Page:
Urinary Tract Infection (UTI) is the most common bacterial infection among elderly residents of nursing homes [1
] and often results in antibiotic treatment [2
]. Thus, a correct diagnosis is important for minimizing unnecessary antibiotic treatment. Dipstick urinalysis is often the first measure for detecting bacteriuria [3
]. The diagnostic value of dipstick urinalysis is most often evaluated for children and working age adults, preferably women which may lead to different results depending on age group and patient criteria. Thus, the clinical value of dipstick urinalysis could be quite different for elderly patients at nursing homes compared to younger patients whereby elderly patients have a higher prevalence of bacteriuria [1
Numerous errors can occur during the testing procedure of urine dipsticks [6
]. Timing and misalignment errors as well as subjectivity can be reduced by using a urine chemistry analyzer and thus achieve better precision [6
]. Other studies showed only minor improved reproducibility [9
] and no improvement in speed of analysis [10
] by using mechanized methods. Furthermore, when urine tests are performed under daily conditions results can be considerably lower, even for simple tests such as nitrite, than for optimal and standardized conditions achieved in most studies of the validity of urine tests [11
]. Thus, the importance of analyzer readings compared to visual readings of dipsticks in nursing homes for elderly remains to be clarified.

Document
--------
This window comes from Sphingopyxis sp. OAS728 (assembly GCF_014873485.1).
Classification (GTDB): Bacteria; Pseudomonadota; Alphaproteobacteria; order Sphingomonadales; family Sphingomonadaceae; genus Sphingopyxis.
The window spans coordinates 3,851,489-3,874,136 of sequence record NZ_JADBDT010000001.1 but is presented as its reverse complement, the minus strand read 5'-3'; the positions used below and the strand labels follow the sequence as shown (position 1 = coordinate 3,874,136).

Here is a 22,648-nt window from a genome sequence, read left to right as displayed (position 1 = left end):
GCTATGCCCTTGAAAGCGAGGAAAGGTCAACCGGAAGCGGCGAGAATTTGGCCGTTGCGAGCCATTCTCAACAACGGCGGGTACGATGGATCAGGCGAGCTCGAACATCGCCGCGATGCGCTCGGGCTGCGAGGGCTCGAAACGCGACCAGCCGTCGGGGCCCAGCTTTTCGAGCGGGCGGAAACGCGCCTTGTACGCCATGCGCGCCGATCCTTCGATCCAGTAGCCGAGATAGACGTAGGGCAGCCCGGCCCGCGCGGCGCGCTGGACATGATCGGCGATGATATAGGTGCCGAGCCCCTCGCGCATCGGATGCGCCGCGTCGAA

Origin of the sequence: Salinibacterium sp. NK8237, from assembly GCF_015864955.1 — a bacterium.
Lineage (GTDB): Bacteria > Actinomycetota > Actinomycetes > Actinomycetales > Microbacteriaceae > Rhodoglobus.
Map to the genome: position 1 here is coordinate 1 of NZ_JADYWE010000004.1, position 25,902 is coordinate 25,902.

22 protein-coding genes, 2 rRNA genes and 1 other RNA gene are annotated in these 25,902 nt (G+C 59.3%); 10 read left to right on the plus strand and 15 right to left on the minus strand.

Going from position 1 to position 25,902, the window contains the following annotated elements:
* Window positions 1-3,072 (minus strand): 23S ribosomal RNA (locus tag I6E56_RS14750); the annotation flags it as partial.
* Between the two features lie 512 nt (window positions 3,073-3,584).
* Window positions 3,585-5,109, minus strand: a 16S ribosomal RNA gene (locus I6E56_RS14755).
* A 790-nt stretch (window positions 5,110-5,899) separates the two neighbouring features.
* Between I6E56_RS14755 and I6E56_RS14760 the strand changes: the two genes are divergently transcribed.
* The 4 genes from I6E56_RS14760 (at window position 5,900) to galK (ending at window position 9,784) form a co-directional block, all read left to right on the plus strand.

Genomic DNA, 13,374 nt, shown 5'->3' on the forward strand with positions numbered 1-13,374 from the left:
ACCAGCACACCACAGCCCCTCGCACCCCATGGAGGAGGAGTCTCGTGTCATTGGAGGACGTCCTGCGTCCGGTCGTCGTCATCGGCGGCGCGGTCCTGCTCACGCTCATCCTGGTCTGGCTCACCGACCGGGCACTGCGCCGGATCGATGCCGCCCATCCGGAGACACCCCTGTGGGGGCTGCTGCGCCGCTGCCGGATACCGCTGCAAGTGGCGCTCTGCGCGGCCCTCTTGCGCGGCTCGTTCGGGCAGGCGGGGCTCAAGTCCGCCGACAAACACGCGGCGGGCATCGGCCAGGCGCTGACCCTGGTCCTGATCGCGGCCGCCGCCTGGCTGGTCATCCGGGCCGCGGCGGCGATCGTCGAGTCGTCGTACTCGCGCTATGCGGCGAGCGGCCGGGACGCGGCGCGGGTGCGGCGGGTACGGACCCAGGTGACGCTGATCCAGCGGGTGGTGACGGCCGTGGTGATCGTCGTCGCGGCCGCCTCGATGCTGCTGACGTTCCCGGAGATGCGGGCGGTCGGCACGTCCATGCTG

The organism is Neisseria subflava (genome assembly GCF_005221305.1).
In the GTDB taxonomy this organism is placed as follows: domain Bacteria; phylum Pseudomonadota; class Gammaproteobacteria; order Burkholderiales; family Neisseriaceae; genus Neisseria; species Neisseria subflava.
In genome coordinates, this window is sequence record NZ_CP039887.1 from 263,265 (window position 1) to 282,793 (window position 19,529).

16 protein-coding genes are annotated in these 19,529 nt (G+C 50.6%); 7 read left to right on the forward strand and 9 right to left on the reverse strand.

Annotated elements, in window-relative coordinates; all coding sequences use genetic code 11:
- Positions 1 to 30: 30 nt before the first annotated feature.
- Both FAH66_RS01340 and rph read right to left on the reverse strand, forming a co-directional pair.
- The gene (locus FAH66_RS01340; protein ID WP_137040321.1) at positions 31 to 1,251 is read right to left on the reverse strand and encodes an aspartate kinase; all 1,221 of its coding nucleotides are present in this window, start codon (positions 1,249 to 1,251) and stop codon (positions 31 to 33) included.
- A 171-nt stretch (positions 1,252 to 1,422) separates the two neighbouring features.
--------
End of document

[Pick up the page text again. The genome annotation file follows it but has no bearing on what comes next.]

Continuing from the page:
It should be noted that while sensitivity and specificity are of major interest for manufacturers of dipsticks these measures are of no interest to the physician making a clinical decision in one case. The positive predictive value (PPV) and the negative predictive value (NPV), however, are of the utmost clinical importance to the physician. These values are affected by the prevalence of bacteriuria [12
When estimating sensitivity and specificity it is appropriate to present an interval estimate [13
]. This is rarely done in studies evaluating diagnostic tests [13
]. The precision of predictive values, as with sensitivity and specificity, is dependent on the sample size [13
]. It is therefore also appropriate to use some kind of interval estimate for predictive values.
Unfortunately, only one previously published study evaluating dipstick urinalysis in elderly has presented confidence intervals for PPV and NPV [15
]. Other studies evaluating dipstick urinalysis of the elderly present confidence intervals only for sensitivity and specificity [16
] or no confidence intervals at all [8
Furthermore, as Yule-Simpson's statistical paradox predicts, the outcome of analysing a single bacterium might differ from analysing "any bacteria" [24
]. In such cases, results from analysing a single bacterium are more appropriate while results of analysing "any bacteria" are inappropriate. All previously published studies evaluating dipstick urinalysis of the elderly combine different bacterium to "any bacteria" when calculating sensitivity, specificity, PPV or NPV.
The primary aim of this study was to document the sensitivity, specificity, PPV and NPV with 95% confidence intervals for detection of bacteriuria among males and females in nursing homes for the elderly by dipstick urinalysis performed by non-laboratory personnel. The secondary aim was to compare manual readings of dipstick urinalysis with a urine chemistry analyzer.